Competing at the Rio 2016 Summer Olympic Games
by Marcus Mepstead, 26, British foil fencer, 2010 and 2013 Bronze medallist at the European Championships, team Gold medallist at the 2015 European Games and 2016 British National Champion.
My overall experience of the Rio 2016 Summer Olympic Games
There are so many poignant moments it’s hard to summarise my experience in just a couple of sentences. I went through such a variety of emotions during the games: sheer elation of qualifying contrasted by the despair of missing out on a medal; the thrilling post competition partying with Usain Bolt and Anthony Joshua (to name a few!) and goosebumps watching the amazing closing ceremony, hungry for another chance to win a medal.
My decision to compete in the Olympics
After graduating from London School of Economics and Political Science in 2014, and with a great support network around me, I decided to commit fully to fencing and start training professionally; welcoming a gruelling lifestyle that replaced my hours of studying with hours of training. It was only after some serious heartbreak and soul searching (due to narrowly missing out on a chance at competing in London 2012) that I realised just how much I wanted to compete in the 2016 Olympics.
The Olympic Games represent an opportunity for you to share your talents with the world.
Everyone has their own personal Olympic journey...
For the GB Men’s foil team just to compete, we had to battle against Germany (Bronze medalists in London 2012) to qualify through to the European zone (alongside, Russia, France and Italy). Due to the heavy emotional investment and dedication to training, we were ecstatic to know we were guaranteed a place at the Olympic Games. After qualifying, I was not prepared for the complete media frenzy in the run up to Rio. The endless photo-shoots, news interviews and sponsorship meetings we had to go through was just surreal! For each athlete, the Olympic Games represent an opportunity for you to share your talents and love for your specialised sport with the world, but as one agent kindly put it to me, ‘the world is window shopping for their next trend during these Olympics’.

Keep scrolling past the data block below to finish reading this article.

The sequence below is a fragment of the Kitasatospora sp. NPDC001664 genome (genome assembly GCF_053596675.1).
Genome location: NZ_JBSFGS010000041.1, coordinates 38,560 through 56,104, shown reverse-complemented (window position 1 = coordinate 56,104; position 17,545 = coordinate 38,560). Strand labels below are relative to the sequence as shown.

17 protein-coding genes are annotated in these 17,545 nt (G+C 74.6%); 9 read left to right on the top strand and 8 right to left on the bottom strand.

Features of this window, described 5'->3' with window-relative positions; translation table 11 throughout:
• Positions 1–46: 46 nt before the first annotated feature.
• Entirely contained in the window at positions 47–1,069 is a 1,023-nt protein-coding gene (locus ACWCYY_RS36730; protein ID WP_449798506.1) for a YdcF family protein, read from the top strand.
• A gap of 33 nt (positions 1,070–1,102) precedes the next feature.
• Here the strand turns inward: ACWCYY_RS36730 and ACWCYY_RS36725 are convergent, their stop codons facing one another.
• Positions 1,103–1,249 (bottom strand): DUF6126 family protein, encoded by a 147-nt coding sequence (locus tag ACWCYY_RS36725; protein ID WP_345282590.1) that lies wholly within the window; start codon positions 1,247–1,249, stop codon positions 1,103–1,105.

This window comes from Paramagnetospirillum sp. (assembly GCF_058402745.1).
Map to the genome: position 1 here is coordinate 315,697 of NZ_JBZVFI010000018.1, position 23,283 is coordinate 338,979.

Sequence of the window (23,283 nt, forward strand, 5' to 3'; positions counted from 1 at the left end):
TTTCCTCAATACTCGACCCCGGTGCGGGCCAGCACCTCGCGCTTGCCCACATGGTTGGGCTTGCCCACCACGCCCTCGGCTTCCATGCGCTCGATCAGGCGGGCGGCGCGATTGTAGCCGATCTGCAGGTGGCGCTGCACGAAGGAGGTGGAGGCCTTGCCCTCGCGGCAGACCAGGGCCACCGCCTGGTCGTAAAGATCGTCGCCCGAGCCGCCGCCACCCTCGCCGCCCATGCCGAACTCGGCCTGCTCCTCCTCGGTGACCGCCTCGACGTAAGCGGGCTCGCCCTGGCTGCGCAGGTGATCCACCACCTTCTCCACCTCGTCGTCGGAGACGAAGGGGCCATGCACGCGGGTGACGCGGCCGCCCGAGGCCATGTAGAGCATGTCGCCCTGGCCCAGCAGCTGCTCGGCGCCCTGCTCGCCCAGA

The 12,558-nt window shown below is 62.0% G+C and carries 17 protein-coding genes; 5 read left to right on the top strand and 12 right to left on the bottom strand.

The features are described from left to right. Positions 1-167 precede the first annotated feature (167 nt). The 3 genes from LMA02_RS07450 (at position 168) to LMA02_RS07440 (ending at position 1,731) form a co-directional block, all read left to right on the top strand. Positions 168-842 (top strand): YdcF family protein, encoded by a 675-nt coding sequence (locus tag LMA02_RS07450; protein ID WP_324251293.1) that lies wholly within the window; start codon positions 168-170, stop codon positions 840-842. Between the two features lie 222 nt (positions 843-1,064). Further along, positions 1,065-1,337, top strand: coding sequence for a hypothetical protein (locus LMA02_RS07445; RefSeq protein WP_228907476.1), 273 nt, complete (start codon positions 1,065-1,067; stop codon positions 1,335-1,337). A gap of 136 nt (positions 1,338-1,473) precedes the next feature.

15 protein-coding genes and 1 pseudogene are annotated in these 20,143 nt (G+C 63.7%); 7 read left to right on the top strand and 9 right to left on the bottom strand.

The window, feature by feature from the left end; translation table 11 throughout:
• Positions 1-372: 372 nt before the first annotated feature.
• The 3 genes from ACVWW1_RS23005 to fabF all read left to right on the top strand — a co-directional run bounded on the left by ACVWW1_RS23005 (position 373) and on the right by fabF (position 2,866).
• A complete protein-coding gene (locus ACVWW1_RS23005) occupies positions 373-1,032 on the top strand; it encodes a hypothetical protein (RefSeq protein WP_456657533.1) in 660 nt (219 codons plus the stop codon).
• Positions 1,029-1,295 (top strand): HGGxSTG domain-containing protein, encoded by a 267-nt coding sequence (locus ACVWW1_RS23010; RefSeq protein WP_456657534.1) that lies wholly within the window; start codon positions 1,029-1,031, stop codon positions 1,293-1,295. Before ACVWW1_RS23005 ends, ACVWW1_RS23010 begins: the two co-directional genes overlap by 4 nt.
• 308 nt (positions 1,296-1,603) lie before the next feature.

Travelling to Rio
It was not until the journey to Heathrow when I began to feel like everything was real; I was becoming an Olympian, a dream I had been pursuing since the age of nine!
Heading to the airport felt like the first day of school, albeit with VIP treatment. Upon meeting all the other athletes, it was great to see everyone had the same anticipation and excitement, regardless of how many Olympics they had been to. This was pretty amazing and reassuring, and from the moment we arrived, it really felt like the athletes and the GB support team were participating as one big group.
It is easy to become wrapped up as a 'sports commodity'
One of my favourite parts of becoming a member of Team GB was receiving all the branded gear and being completely ‘kitted out’. This included our village wear, competition kit and the opening and closing ceremony outfits. On top of this, we had so many products thrown our way – mobile phones, headphones, sunglasses, jewellery and my personal favourite – an engraved golden spoon from Kellogg’s!